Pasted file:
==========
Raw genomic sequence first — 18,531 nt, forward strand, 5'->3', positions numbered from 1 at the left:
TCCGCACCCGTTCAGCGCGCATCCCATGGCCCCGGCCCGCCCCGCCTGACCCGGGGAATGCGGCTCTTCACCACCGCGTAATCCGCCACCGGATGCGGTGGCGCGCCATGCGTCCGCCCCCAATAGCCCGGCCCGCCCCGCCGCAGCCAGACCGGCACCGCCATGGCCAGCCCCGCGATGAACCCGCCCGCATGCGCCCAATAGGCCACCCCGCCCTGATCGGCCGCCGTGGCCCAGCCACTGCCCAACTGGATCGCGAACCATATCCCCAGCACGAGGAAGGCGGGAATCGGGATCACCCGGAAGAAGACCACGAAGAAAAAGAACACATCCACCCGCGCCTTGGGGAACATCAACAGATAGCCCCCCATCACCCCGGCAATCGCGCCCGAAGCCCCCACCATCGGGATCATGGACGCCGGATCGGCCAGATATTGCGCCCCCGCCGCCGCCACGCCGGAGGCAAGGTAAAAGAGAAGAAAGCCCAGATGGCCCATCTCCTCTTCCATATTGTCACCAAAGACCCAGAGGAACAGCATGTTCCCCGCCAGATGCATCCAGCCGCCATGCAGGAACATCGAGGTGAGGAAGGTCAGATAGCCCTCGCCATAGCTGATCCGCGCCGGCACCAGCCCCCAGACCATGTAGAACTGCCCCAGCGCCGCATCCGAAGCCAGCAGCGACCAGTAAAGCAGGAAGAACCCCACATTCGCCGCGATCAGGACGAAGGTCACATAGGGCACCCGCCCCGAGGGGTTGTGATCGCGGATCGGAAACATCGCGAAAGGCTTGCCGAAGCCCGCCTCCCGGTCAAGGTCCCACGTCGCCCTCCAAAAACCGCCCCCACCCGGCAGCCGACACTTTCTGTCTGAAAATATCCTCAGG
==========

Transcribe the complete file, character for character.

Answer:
Raw genomic sequence first — 18,531 nt, forward strand, 5'->3', positions numbered from 1 at the left:
TCCGCACCCGTTCAGCGCGCATCCCATGGCCCCGGCCCGCCCCGCCTGACCCGGGGAATGCGGCTCTTCACCACCGCGTAATCCGCCACCGGATGCGGTGGCGCGCCATGCGTCCGCCCCCAATAGCCCGGCCCGCCCCGCCGCAGCCAGACCGGCACCGCCATGGCCAGCCCCGCGATGAACCCGCCCGCATGCGCCCAATAGGCCACCCCGCCCTGATCGGCCGCCGTGGCCCAGCCACTGCCCAACTGGATCGCGAACCATATCCCCAGCACGAGGAAGGCGGGAATCGGGATCACCCGGAAGAAGACCACGAAGAAAAAGAACACATCCACCCGCGCCTTGGGGAACATCAACAGATAGCCCCCCATCACCCCGGCAATCGCGCCCGAAGCCCCCACCATCGGGATCATGGACGCCGGATCGGCCAGATATTGCGCCCCCGCCGCCGCCACGCCGGAGGCAAGGTAAAAGAGAAGAAAGCCCAGATGGCCCATCTCCTCTTCCATATTGTCACCAAAGACCCAGAGGAACAGCATGTTCCCCGCCAGATGCATCCAGCCGCCATGCAGGAACATCGAGGTGAGGAAGGTCAGATAGCCCTCGCCATAGCTGATCCGCGCCGGCACCAGCCCCCAGACCATGTAGAACTGCCCCAGCGCCGCATCCGAAGCCAGCAGCGACCAGTAAAGCAGGAAGAACCCCACATTCGCCGCGATCAGGACGAAGGTCACATAGGGCACCCGCCCCGAGGGGTTGTGATCGCGGATCGGAAACATCGCGAAAGGCTTGCCGAAGCCCGCCTCCCGGTCAAGGTCCCACGTCGCCCTCCAAAAACCGCCCCCACCCGGCAGCCGACACTTTCTGTCTGAAAATATCCTCAGG